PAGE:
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Oecologia

, 167:747 | Cite as

Patch size matters more than dispersal distance in a mainland–island metacommunity

  • Jens ÅströmEmail author
  • Jan Bengtsson
Community ecology - Original Paper

Abstract

Micro-arthropods in moss patches have been used as a model system to investigate the effects of habitat destruction and fragmentation on population viability and ecosystem functioning. Previous assessments of the sensitivity to fragmentation and the effectiveness of mitigating landscape structures have to some extent been contradictory, one possible reason being a lack of knowledge of the realised dispersal distances of the species involved. We investigated the dispersal capabilities of oribatid mites (Acari: Oribatida) and springtails (Collembola) in an experimentally fragmented system consisting of bryophytes on a bare rock surface. We used defaunated patches that were recolonized from populated patches nearby as well as from a mainland surrounding the experimental arena, during 10 weeks in summer. We measured within-mainland, mainland-to-island, and island-to-island dispersal, and found that: (1) Oribatid mites were severely dispersal limited within the time frame of the experiment, even at isolation distances of only 5 cm; (2) springtails did not show any dispersal limitation over distances as far as 300 cm; (3) despite the observed dispersal limitation, the mainland had a relatively large influence on microarthropod occurrence, even at 300 cm distance; and (4) the dispersal rates were high enough for both species sorting and—in the case of collembolans—mass effects processes to occur. Our results indicate that fragmentation can strongly influence species occurrence and abundance in natural systems that are limited by dispersal. They also show that the presence of a distant mainland can override the influence of nearby habitat patches on local diversity and abundance.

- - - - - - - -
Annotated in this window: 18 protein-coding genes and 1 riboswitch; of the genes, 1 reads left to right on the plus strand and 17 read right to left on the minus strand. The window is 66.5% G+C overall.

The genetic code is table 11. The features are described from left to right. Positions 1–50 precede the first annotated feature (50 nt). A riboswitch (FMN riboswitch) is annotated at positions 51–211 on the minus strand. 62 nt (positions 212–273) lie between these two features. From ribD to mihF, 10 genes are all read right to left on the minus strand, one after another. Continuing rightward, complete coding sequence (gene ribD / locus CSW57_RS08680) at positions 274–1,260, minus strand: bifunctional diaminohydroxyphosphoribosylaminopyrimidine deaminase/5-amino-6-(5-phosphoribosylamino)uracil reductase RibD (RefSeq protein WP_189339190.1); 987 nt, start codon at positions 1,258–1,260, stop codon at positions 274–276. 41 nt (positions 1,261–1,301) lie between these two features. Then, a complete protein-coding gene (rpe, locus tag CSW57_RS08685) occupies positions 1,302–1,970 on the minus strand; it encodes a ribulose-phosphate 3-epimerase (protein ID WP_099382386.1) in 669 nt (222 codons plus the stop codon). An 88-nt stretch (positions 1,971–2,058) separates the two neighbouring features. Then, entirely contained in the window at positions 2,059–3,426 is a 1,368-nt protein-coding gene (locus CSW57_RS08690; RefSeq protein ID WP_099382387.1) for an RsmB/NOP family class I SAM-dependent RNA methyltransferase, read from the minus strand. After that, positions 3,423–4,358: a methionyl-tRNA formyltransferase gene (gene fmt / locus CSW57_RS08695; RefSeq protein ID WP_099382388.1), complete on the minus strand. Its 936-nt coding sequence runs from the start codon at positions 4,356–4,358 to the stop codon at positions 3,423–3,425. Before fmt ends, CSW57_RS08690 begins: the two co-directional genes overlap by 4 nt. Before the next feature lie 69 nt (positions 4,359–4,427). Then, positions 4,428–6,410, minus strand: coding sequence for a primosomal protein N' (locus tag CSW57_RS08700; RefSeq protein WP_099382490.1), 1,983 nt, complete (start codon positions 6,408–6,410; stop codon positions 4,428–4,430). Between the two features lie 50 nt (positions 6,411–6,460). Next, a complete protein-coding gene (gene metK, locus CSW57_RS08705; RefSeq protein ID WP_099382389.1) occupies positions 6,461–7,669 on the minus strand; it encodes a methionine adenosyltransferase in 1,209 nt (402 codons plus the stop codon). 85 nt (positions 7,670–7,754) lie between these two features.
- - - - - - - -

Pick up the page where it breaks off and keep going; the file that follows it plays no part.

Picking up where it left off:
Keywords

Collembola Community assembly Fragmentation Moss patch model system Oribatida 

Notes

Acknowledgments

We thank Niklas Lindberg for help with mite identification and for establishing the experimental site. Tomas Pärt and Bram Vanschoenwinkel had valuable comments on an earlier version of this paper. The work was funded by the Swedish Research Council with which the authors declare no conflict of interest. This experiment was conducted in accordance with Swedish law.

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Copyright information

© Springer-Verlag 2011

Authors and Affiliations

  1. 1.Department of EcologySLUUppsalaSweden

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